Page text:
Failure to return after maternity resulted in a fair dismissal

An office worker who lost her job after going on maternity leave for 28 months and refusing to return to work has lost an employment tribunal for unfair dismissal and discrimination.

The tribunal case centred two consecutive maternity absences and additional time off for family-related issues. Eventually, the employer asked the employee to provide a return to work date but the employee refused, stating that she would only be able to return once her divorce proceedings and house sale had concluded.

The employer was a small business with 21 staff and the tribunal heard that the employee’s protracted absence created operational difficulties. The situation was made more difficult as the employee had originally started her maternity leave four weeks early, following a disciplinary for inappropriate behaviour.

After the employee failed to provide a return to work date, her employment was terminated but claims for unfair dismissal, pregnancy discrimination and sex discrimination were dismissed by an employment tribunal.

The Tribunal found that the employee had been asked about her return to work and on eight separate occasions she stated that she was not able to return. She was then asked to put alternative suggestions to return to work, in writing. She failed to do this and was repeatedly asked to provide a reasonable time frame in which she would be able to return to work.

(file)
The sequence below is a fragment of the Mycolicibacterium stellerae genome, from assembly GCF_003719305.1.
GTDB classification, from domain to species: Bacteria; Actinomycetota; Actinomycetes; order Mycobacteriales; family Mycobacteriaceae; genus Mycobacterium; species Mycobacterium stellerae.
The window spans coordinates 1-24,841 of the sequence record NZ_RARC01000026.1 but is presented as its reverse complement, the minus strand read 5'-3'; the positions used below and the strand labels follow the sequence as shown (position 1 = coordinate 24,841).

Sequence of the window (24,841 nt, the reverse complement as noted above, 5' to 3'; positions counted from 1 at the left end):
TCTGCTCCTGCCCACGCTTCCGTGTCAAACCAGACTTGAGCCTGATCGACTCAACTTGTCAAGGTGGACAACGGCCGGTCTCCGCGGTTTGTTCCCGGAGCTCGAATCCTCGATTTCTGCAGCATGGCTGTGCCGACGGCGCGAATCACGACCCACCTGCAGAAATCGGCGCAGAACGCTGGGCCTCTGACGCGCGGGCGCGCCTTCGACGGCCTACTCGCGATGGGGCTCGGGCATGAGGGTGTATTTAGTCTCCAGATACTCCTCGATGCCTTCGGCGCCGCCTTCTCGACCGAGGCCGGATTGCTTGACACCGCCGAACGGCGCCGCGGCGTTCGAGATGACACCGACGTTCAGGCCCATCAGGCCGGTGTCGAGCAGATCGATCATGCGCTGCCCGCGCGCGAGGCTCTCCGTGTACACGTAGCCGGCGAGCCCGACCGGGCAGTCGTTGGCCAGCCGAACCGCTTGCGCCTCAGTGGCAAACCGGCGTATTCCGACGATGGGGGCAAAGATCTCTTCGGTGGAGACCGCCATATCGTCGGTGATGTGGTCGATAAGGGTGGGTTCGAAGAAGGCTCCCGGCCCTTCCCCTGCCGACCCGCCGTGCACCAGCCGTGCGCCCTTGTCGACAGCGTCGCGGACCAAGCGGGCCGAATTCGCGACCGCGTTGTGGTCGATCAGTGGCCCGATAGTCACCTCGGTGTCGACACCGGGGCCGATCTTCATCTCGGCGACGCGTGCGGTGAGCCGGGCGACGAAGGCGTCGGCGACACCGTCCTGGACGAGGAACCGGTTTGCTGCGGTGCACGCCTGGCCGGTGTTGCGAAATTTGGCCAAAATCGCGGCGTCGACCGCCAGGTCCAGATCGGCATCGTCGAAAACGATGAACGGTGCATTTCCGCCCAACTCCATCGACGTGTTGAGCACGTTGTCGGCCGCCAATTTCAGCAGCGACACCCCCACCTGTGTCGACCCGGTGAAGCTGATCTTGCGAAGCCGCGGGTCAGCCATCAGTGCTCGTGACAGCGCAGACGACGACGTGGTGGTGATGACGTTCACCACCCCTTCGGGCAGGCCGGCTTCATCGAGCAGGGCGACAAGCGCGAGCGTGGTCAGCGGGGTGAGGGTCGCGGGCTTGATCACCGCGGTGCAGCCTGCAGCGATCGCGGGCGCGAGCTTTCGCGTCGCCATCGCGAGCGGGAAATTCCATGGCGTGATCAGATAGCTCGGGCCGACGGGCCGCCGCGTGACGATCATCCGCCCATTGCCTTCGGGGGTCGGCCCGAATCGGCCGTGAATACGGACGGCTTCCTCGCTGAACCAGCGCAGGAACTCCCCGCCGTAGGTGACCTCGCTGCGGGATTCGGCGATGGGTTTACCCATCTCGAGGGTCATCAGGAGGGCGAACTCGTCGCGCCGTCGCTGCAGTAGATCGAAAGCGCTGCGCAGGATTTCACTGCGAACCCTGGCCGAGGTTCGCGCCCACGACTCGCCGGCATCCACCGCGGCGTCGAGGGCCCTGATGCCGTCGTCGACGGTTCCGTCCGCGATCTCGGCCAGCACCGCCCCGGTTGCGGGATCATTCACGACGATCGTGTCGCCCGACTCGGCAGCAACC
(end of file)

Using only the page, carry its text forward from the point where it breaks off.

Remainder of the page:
The judge found, therefore that the reason for the dismissal was because the employee refused to return to work and the company could no longer keep her role open indefinitely.

This case demonstrates that when an employer behaves reasonably, providing opportunities for employees to respond to requests and documenting correspondence; a dismissal following lengthy absence can be conducted fairly.  Should you have any concerns about long term absence in your workplace, please contact us at

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